The region has an outstanding record of recruiting patients into clinical trials (Phase 1- 3). Many Consultants are leading (Chief) investigators running both commercial and academic led clinical studies. Trainees are strongly encouraged to develop links with a particular team and follow the progress of one/ two studies over the course of their training (beyond the tumour site attachment). For example, several of our trainees are associate PI’s within the NIHR scheme. A significant proportion of trial recruitment occurs from Addenbrookes, within the Cambridge Cancer Trials Centre led by Professor Duncan Jodrell. Cambridge hosts a Phase 1/ Early Phase Trials Team (Professor Jodrell, Dr's Basu, Baird and Pacey) and our rotations include a dedicated block attached to the Early Phase Team. This means trainees benefit from extensive exposure to clinical trial methodology. We support trainees to attend the ASCO/AACR/EORTC Clinical Trials Methodology workshop or JING UK workshop among others. Examples of the clinical trial research infrastructure and support are listed on the Cambridge Experimental Cancer Medicine Centre and the Cambridge Biomedical Research Centre webpages.
We encourage and support our trainees to utilise out of program opportunities to develop research skills, many trainees choose to undertake a postgraduate qualification (commonly PhD). The CRUK Cambridge Centre offers a limited number of PhD projects annually, see here for details and trainees can apply to other schemes.
The Cambridge biomedical campus has been (and continues) to expand rapidly, including the relocation of Papworth Hospital with the National Heart and Lung Research Centre as well as major pharmaceutical company investment exemplified by Astra Zeneca building their global R&D headquarters. Therefore, there are extensive opportunities for research much of which is organised under the Cancer Research UK Cambridge Centre, led by Professor Richard Gilbertson.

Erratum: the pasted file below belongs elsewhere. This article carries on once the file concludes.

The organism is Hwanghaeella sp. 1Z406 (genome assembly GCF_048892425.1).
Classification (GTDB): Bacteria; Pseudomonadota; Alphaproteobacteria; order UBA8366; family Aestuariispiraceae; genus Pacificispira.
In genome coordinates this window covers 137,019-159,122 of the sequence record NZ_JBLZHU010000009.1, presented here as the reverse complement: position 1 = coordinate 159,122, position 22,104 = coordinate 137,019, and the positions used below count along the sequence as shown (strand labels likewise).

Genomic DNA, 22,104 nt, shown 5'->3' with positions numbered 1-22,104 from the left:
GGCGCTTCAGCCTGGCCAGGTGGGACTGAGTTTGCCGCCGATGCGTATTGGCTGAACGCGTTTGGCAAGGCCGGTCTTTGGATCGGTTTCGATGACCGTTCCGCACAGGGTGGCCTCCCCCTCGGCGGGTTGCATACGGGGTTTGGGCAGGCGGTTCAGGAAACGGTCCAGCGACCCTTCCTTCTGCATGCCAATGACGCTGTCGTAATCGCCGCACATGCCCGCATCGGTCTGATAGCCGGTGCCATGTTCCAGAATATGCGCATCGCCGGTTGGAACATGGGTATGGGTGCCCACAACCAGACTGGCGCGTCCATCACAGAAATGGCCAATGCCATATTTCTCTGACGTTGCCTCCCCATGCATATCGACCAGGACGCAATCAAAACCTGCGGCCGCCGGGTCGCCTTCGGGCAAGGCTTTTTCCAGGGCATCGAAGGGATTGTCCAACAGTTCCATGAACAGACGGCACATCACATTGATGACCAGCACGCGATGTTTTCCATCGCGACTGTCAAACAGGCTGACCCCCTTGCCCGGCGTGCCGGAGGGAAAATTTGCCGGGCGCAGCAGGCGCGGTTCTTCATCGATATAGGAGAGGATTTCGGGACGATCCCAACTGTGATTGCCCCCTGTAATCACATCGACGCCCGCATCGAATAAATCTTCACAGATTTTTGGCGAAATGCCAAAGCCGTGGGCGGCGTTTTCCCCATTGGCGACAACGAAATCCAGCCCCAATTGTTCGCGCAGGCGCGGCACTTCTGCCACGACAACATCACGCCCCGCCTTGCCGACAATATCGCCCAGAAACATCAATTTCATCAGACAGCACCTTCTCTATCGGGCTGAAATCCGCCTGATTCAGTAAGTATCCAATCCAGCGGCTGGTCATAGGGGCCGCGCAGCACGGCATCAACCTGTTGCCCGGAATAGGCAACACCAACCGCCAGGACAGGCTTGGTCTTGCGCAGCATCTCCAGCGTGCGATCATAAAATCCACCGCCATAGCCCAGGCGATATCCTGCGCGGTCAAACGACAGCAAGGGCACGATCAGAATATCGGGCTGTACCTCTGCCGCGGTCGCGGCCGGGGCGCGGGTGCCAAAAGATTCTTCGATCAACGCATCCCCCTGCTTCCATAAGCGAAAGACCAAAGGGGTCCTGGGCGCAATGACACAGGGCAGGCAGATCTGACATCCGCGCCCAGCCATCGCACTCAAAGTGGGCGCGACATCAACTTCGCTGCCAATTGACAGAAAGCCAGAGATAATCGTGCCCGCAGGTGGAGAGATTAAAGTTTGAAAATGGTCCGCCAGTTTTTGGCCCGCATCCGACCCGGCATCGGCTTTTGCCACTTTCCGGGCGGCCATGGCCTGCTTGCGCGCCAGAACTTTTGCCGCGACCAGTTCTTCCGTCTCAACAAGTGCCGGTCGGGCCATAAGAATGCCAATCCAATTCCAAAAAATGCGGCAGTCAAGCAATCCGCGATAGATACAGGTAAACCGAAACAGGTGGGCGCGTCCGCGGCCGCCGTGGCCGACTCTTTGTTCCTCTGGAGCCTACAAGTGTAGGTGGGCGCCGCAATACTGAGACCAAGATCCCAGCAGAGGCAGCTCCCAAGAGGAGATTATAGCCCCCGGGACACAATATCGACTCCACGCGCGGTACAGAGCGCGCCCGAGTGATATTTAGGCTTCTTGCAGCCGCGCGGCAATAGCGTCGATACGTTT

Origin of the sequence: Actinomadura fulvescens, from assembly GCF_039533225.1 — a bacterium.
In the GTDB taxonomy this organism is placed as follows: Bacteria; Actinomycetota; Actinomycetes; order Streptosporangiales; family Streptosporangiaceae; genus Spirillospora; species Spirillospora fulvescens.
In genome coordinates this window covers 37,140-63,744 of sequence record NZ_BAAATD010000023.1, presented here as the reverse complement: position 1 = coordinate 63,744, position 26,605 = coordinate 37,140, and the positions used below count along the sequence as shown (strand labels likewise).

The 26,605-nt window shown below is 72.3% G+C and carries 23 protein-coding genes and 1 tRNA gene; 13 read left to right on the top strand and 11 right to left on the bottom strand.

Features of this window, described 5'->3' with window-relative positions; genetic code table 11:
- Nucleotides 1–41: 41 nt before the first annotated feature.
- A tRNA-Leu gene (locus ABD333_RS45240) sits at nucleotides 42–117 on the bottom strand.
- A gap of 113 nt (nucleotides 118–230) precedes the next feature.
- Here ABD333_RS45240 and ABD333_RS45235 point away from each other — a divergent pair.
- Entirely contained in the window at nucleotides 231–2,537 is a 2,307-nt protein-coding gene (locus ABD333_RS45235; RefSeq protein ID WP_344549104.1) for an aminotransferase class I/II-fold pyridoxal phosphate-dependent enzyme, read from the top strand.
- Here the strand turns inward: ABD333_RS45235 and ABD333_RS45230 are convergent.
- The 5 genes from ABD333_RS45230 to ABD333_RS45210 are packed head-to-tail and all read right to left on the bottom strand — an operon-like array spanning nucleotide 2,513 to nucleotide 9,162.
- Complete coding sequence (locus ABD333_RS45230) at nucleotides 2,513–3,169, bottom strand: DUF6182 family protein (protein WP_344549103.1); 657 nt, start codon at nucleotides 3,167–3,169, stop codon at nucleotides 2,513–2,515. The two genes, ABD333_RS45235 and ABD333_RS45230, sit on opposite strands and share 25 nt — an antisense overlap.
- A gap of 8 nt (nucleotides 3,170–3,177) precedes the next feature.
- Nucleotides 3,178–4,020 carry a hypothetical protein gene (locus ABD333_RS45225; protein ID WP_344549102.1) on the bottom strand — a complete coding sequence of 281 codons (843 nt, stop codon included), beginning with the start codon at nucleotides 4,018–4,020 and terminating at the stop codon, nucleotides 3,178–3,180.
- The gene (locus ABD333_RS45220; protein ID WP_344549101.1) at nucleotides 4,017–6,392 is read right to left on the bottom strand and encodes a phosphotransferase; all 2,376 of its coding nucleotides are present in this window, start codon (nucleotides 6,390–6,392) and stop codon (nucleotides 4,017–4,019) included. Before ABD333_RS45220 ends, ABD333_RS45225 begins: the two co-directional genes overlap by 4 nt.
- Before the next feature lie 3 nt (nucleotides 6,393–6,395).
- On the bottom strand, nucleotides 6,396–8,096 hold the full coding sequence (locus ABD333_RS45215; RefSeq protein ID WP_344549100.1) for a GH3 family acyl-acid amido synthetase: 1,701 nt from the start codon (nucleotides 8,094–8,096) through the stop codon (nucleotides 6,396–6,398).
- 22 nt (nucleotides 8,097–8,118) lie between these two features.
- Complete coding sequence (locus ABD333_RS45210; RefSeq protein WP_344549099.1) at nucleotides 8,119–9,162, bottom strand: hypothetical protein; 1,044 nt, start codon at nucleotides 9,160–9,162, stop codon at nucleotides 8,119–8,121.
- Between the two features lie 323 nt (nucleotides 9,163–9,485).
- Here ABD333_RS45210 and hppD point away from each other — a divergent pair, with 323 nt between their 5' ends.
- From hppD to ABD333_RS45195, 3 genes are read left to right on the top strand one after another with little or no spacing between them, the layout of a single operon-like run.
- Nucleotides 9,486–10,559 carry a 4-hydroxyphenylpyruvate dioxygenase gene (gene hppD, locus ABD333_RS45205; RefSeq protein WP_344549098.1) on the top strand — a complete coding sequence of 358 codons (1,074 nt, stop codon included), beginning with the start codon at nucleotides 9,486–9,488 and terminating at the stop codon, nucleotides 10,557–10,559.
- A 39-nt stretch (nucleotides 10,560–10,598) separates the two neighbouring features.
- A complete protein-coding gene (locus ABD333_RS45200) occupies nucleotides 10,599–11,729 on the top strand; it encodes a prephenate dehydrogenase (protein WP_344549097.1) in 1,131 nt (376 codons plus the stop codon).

We are well placed to deliver the clinical oncology elements required in the oncology common stem year (ST3).
There is excellent integration with Clinical Oncology, including a shared weekly audit and academic session that includes case presentations, x-ray meetings, pathology meetings, journal clubs, audits and lectures.
Cambridge operates a joint on-call rota and StR and consultant level for Medical and Clinical Oncology.
There are a number of joint clinics attended by both clinical and medical oncologists, and there is good collaboration between the two disciplines.
Overall this provides ample opportunity for the medical oncology trainees to obtain experience in radiotherapy treatment.
JRCPTB Medical Oncology Curriculum (2017):
Medical Oncology Decision Aid (2017)
JRCPTB (Joint Royal College of Physician Training Board): You will need to register with the JRCPTB to activate your eportfolio. www.jrcptb.org.uk/Pages/homepage.aspx.
Your E-portfolio will be assessed at ARCP. I would highly recommend keeping it up to date. ARCP normally takes place in September.
See decision aid above.
Detailed guidance on the Medical Oncology assessment blueprint is available from the JRCPTB website.
Association of Cancer Physicians: www.cancerphysicians.org.uk
Cancer Physicians in Training: https://web.archive.org/web/20170514222501/http://www.cancerphysicians.org.uk/members/trainees.html
European Society for Medical Oncology: www.esmo.org
American Society for Medical Oncology: www.asco.org
SCE Exam: https://www.mrcpuk.org/sites/default/files/documents/SCE-Medical%20Oncol...